If today’s text is an accurate rendering of Solomon’s original intent as king, he should be considered a great man, as we seek to understand the “ideals” of a narrative which we will explore in today’s message. But what we have here is probably more of an apocryphal story than an historical account. Solomon is TOO humble and subservient, and God is TOO easily persuaded to grant Solomon “the farm.” If I could have so easily convinced my dad of my noble intentions, I could have had the family car every weekend. But my attempts at persuading were nearly as juvenile as this narrative indicates Solomon was, and my dad was smarter than the Divine Presence, as related in this text.

 

So, what’s the skinny on what happened in that day, and what does it have to do with us today? Let’s look at a few things.

 

First of all, the narrative is a bit of a fantasy, as alluded to earlier. Richard Nelson, commenting on the text in the Interpretation series, calls this a “dream narrative,” likening it to Genesis 28, where Jacob “dreams” about the great ladder reaching to heaven, upon which angels were running up and down. Solomon is “given” a “classic petitionary prayer” to speak:

And now, O Lord my God, you have made your servant king in place of my father David, although I am only a little child; I do not know how to go out or come in. And your servant is in the midst of the people whom you have chosen, a great people, so numerous they cannot be numbered or counted. Give your servant therefore an understanding mind to govern your people, able to discern between good and evil; for who can govern this your great people?”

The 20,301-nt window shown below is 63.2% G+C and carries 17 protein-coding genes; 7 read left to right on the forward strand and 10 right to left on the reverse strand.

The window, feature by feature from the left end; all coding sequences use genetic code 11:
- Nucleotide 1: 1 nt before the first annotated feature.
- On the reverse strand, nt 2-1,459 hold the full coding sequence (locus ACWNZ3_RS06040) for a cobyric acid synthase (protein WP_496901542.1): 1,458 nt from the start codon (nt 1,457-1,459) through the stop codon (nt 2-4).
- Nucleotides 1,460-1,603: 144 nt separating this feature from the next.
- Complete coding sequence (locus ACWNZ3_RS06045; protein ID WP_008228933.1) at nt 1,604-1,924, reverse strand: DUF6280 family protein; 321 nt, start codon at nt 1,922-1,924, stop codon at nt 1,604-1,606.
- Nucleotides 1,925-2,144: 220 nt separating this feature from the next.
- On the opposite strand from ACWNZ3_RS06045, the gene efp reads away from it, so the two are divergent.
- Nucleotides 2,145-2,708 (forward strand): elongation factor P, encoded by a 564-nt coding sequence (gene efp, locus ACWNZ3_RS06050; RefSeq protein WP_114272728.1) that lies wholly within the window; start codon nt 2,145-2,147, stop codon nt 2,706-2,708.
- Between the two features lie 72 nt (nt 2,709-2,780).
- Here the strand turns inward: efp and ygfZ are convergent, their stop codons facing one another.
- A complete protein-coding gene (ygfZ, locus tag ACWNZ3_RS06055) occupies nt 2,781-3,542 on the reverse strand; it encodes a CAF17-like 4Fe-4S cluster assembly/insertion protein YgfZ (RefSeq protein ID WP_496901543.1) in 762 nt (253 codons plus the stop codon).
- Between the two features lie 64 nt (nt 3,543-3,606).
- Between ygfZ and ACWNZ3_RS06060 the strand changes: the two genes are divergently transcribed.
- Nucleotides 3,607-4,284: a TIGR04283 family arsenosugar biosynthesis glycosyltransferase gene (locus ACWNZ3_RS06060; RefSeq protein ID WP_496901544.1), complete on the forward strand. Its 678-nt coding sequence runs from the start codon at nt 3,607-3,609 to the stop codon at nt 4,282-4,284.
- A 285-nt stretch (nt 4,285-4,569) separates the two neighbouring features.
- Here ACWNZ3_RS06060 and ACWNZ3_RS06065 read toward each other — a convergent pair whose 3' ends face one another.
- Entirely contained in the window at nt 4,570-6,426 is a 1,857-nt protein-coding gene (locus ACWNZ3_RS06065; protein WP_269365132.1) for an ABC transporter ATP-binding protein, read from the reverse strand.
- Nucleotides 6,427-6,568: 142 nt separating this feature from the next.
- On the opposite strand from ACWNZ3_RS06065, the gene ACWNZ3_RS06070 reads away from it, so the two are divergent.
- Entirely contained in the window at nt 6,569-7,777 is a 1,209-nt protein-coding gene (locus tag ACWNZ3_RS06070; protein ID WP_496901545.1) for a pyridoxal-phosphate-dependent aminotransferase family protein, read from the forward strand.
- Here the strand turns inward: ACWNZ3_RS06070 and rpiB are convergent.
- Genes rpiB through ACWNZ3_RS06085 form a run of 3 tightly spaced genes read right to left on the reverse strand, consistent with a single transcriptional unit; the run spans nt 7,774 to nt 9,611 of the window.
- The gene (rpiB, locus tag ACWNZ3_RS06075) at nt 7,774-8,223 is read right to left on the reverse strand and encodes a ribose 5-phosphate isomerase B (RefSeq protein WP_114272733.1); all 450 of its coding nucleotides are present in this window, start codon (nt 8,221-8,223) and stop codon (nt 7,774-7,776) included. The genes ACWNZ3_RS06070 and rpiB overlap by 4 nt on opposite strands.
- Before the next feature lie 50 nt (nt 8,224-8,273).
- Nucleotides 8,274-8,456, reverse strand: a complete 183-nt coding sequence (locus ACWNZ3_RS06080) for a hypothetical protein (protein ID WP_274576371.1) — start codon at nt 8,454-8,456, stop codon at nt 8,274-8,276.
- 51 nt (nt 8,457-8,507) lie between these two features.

Think of this as a panel in a comic book, one that captures a lot of action in one fell-swoop. In it the following landmark actions are described:

 

·      David is gone

·      Solomon is “only a little child” and pretty clueless, at that

·      Israel has become a “great people,” and there are a LOT of them

·      Solomon asks God for a “good brain,” lots of discernment of what is good and what is evil (wouldn’t it be nice if OUR leaders today would ask for this?)

·      And God’s direct help, for “who can govern this your great people?”

 

Then “God” responds:

10 It pleased the Lord that Solomon had asked this. 11 God said to him, “Because you have asked this, and have not asked for yourself long life or riches, or for the life of your enemies, but have asked for yourself understanding to discern what is right, 12 I now do according to your word. Indeed I give you a wise and discerning mind; no one like you has been before you and no one like you shall arise after you. 13 I give you also what you have not asked, both riches and honor all your life; no other king shall compare with you. 14 If you will walk in my ways, keeping my statutes and my commandments, as your father David walked, then I will lengthen your life.”


Well, we don’t really know if it pleased GOD, but it certainly pleased the author of this narrative, who seems to be putting words in God’s mouth in yet another comic book panel:

 

·      God is pleased (what does that really mean, anyway?)

·      In conditional language, an unconditional God says that because Solomon did not ask for a lot of stuff for himself, and to puff his ego, God is going to GIVE HIM ALL OF THAT STUFF as a reward(?)